outdoorpot

Oregon tops Washington and Colorado in legal marijuana sales

Oregon’s first week of legal marijuana sales were so strong that they beat Colorado and Washington state.

The state’s dispensaries have collected an estimated $11 million after just one week of recreational sales, KGW reports.

Oregon’s first-week sales absolutely crushes the numbers from fellow legal states, with Colorado generating $5 million in their first week, and Washington selling just a shade under $2 million, according to CannabisNow Magazine.

In fact, Oregon’s total overshadows both figures combined.

“It’s exciting,” a customer named Peter told KGW. “It’s just really weird, it feels like it’s not even really happening to be honest, it’s really bizarre.”

The sales totals are that much more impressive considering Oregon’s population of 3.97 million, which is much smaller than Colorado (5.36 million) or Washington (7.06 million). Moreover, Oregon’s pot grams are relatively cheaper at $5-15, compared to Colorado and Washington’s $20-30 per gram prices.

However, Oregon had the upper hand on both states with opening day dispensaries.

“When Washington went legal they had a limited amount of recreational stores selling a limited amount of product,” said Taylor Choyce, co-owner of The Green Shelf in Ellensburg, Washington, to CannabisNow. “In Oregon, there were already hundreds, if not thousands of medical dispensaries that are now able to sell to the general public. That’s why Oregon has done more initial sales than Washington did.”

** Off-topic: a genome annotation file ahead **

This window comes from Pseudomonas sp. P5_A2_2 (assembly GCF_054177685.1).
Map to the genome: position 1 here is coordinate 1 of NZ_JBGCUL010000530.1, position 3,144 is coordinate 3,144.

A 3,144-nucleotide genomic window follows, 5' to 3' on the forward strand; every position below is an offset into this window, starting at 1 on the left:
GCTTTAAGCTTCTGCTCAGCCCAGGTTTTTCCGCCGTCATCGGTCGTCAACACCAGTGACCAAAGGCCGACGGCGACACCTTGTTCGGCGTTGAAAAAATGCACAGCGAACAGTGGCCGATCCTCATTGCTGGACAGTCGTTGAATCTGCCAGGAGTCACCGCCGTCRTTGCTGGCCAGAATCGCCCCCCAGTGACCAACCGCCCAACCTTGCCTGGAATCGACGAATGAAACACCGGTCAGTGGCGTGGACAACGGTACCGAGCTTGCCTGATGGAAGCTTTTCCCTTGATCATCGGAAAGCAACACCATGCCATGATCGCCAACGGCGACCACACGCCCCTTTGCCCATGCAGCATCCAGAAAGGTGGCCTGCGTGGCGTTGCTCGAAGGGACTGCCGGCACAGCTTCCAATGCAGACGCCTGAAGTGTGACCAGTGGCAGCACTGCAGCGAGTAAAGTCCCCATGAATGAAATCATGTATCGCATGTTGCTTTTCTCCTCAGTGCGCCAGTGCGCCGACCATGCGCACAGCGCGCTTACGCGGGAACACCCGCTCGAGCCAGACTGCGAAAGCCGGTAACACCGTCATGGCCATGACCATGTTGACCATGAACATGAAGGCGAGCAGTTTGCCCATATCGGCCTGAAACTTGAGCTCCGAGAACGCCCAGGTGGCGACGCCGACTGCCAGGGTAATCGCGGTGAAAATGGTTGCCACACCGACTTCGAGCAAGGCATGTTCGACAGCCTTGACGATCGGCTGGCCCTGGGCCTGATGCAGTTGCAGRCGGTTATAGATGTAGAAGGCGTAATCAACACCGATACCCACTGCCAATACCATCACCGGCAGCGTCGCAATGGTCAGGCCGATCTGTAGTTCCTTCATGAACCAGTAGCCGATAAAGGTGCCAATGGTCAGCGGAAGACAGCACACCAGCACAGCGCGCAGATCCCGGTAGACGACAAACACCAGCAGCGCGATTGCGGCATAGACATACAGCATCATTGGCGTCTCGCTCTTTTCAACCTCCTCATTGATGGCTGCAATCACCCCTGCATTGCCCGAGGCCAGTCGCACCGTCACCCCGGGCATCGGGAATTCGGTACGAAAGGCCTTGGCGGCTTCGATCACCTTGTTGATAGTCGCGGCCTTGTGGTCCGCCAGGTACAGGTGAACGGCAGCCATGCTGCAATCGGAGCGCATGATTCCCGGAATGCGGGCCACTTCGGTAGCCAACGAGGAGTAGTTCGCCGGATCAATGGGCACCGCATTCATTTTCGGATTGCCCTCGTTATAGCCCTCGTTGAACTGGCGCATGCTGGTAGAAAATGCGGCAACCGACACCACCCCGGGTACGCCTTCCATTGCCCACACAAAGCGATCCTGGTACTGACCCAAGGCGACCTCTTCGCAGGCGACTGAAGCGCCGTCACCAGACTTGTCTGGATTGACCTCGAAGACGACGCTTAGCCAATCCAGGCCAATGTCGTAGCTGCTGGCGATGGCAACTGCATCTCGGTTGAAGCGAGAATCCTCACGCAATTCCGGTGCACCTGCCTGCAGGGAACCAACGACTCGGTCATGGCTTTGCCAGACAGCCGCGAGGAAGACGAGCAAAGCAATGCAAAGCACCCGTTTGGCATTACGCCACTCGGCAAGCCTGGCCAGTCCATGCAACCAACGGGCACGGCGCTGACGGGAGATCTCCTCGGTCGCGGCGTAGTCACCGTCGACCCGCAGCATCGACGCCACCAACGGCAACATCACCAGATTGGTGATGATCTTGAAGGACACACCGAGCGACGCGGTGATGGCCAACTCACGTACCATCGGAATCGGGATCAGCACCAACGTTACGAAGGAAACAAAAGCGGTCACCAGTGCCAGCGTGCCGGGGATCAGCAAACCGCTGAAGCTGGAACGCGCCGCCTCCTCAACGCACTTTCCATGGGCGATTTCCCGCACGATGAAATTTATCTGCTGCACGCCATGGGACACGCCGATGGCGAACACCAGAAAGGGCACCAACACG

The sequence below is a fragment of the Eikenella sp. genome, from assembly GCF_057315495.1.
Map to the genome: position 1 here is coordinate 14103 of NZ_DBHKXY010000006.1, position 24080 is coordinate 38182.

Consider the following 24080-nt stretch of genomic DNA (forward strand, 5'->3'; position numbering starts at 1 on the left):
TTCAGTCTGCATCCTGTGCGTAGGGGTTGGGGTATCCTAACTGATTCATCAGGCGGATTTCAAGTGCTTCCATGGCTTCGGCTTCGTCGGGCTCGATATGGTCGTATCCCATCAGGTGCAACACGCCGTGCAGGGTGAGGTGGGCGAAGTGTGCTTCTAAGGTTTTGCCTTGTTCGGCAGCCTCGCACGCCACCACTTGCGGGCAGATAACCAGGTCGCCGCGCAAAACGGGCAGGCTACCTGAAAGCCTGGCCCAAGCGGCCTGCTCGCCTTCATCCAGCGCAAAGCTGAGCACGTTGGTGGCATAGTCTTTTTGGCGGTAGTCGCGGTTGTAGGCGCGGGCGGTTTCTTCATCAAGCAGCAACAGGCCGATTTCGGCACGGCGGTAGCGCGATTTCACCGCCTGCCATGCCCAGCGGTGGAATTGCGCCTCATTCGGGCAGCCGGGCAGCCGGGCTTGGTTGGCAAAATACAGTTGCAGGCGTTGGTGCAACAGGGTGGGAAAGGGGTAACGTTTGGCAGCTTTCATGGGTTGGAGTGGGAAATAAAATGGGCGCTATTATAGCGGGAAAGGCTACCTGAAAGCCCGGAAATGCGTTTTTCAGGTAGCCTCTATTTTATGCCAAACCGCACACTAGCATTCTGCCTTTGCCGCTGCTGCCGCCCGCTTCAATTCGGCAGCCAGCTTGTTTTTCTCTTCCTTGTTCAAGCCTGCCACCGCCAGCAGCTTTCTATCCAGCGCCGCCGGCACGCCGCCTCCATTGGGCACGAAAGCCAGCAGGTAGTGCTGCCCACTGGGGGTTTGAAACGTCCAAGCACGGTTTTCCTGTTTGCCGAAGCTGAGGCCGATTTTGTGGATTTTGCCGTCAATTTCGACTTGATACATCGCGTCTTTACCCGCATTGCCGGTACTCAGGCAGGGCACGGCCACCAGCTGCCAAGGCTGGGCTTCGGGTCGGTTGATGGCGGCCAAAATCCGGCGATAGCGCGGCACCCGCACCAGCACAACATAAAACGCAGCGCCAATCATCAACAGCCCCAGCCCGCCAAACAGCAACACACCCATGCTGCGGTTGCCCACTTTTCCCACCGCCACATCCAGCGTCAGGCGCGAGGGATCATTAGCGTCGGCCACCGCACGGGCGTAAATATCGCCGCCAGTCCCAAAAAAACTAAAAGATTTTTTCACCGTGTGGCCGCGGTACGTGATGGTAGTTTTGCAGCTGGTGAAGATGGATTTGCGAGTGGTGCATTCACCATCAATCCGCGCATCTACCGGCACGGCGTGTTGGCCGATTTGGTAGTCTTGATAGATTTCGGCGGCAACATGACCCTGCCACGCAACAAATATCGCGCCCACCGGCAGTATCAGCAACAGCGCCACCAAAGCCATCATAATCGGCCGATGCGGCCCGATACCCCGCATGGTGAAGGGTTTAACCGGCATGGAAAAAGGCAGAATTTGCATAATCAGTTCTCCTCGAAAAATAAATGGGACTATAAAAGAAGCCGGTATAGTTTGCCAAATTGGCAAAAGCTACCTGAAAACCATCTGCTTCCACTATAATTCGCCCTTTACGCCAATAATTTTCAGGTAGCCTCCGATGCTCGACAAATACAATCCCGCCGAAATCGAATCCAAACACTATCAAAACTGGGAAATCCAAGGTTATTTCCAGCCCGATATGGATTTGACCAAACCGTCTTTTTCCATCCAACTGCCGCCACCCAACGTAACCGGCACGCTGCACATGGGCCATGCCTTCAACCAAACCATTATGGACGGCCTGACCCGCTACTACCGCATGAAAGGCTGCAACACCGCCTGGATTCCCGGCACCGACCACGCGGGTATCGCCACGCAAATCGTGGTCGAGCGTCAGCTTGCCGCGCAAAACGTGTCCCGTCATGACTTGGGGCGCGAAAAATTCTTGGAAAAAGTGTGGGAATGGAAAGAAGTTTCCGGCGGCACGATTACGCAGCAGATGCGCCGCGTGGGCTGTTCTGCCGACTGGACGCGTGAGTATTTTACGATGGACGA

Colorado opened sales with only 24 dispensaries to serve the entire state, while Washington offered only two shops. Oregon, meanwhile, had a whopping 280 medical marijuana dispensaries ready to sell on the first eligible day.

The state originally estimated a $9 million boost in tax revenue from legal sales throughout the first full year of 2017, but the Oregon Retail Cannabis Association now believes the number will be nearly three to four times as much.

All recreational sales in Oregon are currently tax-free until January, when a 25 percent tax will be added to help fund schools and various state programs.

Until then, Oregon’s legal pot business continues to bring in people both new and familiar to cannabis culture.

“Obviously we’re seeing a young crowd but we’re also seeing people in their 50s and 60s that would never have bought the product if it wasn’t legal,” said dispensary owner Jeff Johnson to KGW.

Photo credit: Wikipedia